by Simon Beechinor
In the near-term, remotely controlled vessels will still share sea-room with traditionally crewed and operated vessels. Those competing modes of operation will conflict with one another and the skills of the two groups of ‘mariners’ will, to a degree, be incompatible. How then will we train to ensure competence is maintained as we transition from a traditional operating environment to a ‘remote control world’?
If there is to be ‘transition’, is the future engineer or ship operator of tomorrow adequately trained even for today’s mode of operation? Who will train them and how will they demonstrate competence for tomorrow’s technology?
It’s perfectly possible that the ‘master’ of an autonomous vessel could find the vessel at risk of being stranded, or in difficulty of some other kind, that could only be relieved if previously ‘hidden’ capacity was released. How would be the master even be made aware that such capacity was available? What risks might escalate, or scenario deteriorate, while a vessel’s owner attempted to identify, communicate and negotiate with some software developer over the cost of unlocking software. Increasingly, we’ll begin to face situations where routine operations may become catastrophic, because they weren’t resolved in a timely way because of subscription issues.
Situations that would normally be considered routine could become complex or deteriorate unnecessarily just because equipment options that are needed and available aren’t in fact made available simply because of an operator’s chosen subscriptions.
Such delays would get even more complex as a ship ages or as software suppliers are bought by other firms or simply go out of business altogether. Who is to say that the new buyer of a software business will have the same outlook or benign business interests as the original supplier?
We are facing a reality where our vessels may hold more operating potential than we have access to because of financial rather than any technical constraints. Risks and situations could quickly get out of hand in the elevated risk, life or death, and even routine scenarios, we commonly experience at sea.
To what extent should software manufacturers be permitted to have, potentially, complete control over when it gets to remotely intervene in situations with virtually no accountability to a vessel’s owners. In the Tesla scenario that Westbrook described, Tesla only acted after a Florida resident inquired about unlocking the extra capability which Tesla then agreed to do to, for the common good in this case.
Who will be empowered to make these decisions and lift the limits on equipment? What implications does this have for our ability to control our vessels?
What will be the insurance implications of having, potentially, catastrophe-saving technology and capacity sitting idle behind a simple paywall? Will it drive premiums up…or down?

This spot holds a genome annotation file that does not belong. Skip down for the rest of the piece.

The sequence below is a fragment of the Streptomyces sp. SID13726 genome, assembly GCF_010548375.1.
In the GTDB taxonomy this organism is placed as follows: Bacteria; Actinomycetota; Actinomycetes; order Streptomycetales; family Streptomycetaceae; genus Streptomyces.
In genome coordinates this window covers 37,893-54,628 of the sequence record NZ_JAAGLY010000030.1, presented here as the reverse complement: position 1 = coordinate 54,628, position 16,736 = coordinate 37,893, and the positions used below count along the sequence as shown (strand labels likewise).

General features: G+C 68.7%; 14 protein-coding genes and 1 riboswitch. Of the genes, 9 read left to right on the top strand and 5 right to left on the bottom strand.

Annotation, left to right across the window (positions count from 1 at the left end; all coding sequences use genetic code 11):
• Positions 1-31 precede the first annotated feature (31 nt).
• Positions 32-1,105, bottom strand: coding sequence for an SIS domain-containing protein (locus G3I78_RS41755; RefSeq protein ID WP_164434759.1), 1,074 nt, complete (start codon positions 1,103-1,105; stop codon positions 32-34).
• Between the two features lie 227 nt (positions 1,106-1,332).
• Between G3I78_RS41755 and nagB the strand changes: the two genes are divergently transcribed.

If software developers build-in firewalls and subscriptions exist to vary capacity of shipboard machinery, how might classification societies lay out the required levels of functionality or critical paths in ship design and construction?
How will those who need to make those decisions even be made aware and kept up to date with the capacity that exists behind the paywall or how to use it?
It will be interesting to see how the courts, insurers and other stakeholders view these decisions. If a software developer doesn’t act when it could, will they see it as reasonable that life was lost or the environment was contaminated simply because a ship-owner lacked the foresight, cash or ability to pay for the full functionality. Whose fault will it be if a vessel was lost or an environment contaminated yet a salvor could have benefited from the capacity that remained hidden or unused behind the paywall?
‘Wait and see’ hardly sounds like to sensible response to these issues but I’m not sure what alternatives there are. What’s apparent is that vessels could have the critical functionality made available only when the software developer determines it’s necessary—if it’s even determined to be necessary by the owner, insurer or other stakeholders. Could a SOSREP, for example, force a software developer to release capacity?
Soon we’ll find that the necessary shipboard decisions will be made by the managers of a business that’s far removed from the business of shipping and with little understanding of the realities ‘on-deck’. Decisions could fall to managers with an entirely different and perhaps unacceptable focus on profits, publicity and business outlook. In such cases what are the chances that right decisions will be made?
Will we let software developers charge a premium for services involving the safety and security of our assets and then just hope things turn out OK? How will we ensure that software developers remain accountable to vessel owners for their services and products?
We shouldn’t simply rely on software developers, as we now rely on classification societies, banks and insurers, to be there when we need them. We’ve come to rely on class, our banks and insurers because of centuries of experience. How well are we likely to really know and trust a software company?
I’ve no idea…
Simon Beechinor is a Commercial Operations Director, Project Manager and Master Mariner with extensive senior management experience of the maritime industries. His background includes the management of a major shipping company as Commercial Operations Director, and subsequently CEO, of a large marine consultancy and cargo services company based in S.E Asia and a Pacific-based regional liner trade.